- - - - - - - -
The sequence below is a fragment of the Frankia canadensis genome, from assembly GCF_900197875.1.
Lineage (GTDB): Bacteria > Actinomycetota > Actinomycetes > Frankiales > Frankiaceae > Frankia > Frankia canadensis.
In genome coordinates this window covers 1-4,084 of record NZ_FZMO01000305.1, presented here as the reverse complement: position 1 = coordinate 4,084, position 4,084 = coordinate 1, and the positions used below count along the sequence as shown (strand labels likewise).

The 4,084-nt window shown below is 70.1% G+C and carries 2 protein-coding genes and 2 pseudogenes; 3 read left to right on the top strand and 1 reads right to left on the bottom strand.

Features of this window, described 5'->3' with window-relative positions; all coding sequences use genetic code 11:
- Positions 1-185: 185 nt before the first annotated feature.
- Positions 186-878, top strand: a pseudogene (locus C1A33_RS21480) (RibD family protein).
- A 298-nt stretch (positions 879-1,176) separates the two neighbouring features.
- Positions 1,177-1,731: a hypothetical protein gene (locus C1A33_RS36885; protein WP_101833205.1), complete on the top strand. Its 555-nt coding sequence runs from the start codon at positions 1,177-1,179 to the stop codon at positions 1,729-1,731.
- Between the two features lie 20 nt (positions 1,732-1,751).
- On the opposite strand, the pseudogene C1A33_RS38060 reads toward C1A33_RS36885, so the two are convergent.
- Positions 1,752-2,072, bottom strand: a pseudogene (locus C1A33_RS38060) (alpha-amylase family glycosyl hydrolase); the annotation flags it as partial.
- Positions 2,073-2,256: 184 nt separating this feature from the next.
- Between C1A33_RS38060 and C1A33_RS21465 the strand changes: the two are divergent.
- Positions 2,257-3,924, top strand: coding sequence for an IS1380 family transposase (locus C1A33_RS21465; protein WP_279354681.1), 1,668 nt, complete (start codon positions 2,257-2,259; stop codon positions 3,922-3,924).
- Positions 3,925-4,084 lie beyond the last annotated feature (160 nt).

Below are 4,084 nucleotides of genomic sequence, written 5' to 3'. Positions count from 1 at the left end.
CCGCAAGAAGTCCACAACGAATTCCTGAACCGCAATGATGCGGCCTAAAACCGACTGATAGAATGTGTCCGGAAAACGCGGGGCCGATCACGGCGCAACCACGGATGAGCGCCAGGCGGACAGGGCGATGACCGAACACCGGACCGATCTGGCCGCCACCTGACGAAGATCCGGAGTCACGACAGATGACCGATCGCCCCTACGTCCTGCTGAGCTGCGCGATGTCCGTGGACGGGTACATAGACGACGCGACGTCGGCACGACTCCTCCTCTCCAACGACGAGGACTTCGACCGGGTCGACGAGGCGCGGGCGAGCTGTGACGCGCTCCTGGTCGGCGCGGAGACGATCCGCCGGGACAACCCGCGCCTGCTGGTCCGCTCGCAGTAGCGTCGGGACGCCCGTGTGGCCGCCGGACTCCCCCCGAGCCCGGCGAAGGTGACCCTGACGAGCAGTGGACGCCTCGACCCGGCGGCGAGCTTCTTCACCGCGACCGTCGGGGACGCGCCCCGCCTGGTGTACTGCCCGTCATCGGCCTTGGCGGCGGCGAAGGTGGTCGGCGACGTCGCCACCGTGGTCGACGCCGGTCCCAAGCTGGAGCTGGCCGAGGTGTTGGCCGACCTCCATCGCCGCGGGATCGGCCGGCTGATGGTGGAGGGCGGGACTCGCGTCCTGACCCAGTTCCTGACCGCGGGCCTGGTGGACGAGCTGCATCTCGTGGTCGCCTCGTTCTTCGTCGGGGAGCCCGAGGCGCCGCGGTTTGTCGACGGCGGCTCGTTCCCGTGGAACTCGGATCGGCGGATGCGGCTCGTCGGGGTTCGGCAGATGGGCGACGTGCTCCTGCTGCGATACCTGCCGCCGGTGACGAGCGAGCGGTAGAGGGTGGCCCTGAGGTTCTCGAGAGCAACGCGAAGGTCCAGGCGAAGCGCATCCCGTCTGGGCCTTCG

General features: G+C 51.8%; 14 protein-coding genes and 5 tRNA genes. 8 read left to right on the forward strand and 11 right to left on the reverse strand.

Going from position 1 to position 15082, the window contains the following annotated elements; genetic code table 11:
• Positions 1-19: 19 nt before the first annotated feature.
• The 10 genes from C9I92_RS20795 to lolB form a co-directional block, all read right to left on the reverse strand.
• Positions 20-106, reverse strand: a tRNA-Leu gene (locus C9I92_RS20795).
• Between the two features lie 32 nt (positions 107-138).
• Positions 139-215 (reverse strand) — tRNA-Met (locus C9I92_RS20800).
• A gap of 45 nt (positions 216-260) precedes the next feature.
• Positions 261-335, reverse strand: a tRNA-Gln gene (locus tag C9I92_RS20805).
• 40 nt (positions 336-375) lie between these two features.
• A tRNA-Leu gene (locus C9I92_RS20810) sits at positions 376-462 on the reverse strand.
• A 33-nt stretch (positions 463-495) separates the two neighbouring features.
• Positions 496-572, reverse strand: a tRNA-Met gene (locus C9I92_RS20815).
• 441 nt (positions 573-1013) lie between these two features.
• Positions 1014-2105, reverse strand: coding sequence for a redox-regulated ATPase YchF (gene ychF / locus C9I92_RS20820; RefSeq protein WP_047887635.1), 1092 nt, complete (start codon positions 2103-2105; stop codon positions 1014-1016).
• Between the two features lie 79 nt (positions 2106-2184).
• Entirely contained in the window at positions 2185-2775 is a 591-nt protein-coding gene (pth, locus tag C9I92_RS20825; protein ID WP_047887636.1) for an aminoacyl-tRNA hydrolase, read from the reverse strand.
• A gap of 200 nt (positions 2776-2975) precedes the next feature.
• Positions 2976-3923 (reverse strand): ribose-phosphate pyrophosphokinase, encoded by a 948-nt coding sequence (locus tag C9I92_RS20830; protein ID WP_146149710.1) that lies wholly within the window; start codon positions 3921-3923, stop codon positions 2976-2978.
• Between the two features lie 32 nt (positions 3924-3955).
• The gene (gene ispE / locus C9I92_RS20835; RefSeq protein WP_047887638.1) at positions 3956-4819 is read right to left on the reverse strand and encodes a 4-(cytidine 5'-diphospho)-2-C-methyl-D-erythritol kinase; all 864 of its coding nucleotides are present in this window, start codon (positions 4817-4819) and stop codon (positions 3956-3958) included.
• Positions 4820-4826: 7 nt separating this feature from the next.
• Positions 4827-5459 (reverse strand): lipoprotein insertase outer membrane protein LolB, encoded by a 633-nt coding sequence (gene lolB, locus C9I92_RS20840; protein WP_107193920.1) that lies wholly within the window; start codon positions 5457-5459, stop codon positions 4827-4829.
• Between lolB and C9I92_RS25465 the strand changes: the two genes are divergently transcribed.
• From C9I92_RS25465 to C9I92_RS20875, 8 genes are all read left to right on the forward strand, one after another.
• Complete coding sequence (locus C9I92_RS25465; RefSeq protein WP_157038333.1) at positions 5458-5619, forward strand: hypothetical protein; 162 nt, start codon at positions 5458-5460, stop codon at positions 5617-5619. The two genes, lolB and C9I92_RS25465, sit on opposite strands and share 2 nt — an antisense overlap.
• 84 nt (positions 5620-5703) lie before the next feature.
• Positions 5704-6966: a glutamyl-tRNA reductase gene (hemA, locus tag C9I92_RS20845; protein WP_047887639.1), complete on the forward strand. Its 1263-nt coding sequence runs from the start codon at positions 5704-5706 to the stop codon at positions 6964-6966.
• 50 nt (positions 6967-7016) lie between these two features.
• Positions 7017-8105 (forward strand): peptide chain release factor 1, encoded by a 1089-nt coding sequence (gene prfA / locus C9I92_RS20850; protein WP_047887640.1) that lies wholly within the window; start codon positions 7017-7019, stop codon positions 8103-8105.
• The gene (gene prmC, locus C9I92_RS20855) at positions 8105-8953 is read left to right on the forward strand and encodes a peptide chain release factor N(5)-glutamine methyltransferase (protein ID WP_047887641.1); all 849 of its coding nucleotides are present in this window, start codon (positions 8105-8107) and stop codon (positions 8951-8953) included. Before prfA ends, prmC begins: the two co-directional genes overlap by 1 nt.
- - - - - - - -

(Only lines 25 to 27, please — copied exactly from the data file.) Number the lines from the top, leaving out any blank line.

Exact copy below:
• Positions 139-215 (reverse strand) — tRNA-Met (locus C9I92_RS20800).
• A gap of 45 nt (positions 216-260) precedes the next feature.
• Positions 261-335, reverse strand: a tRNA-Gln gene (locus tag C9I92_RS20805).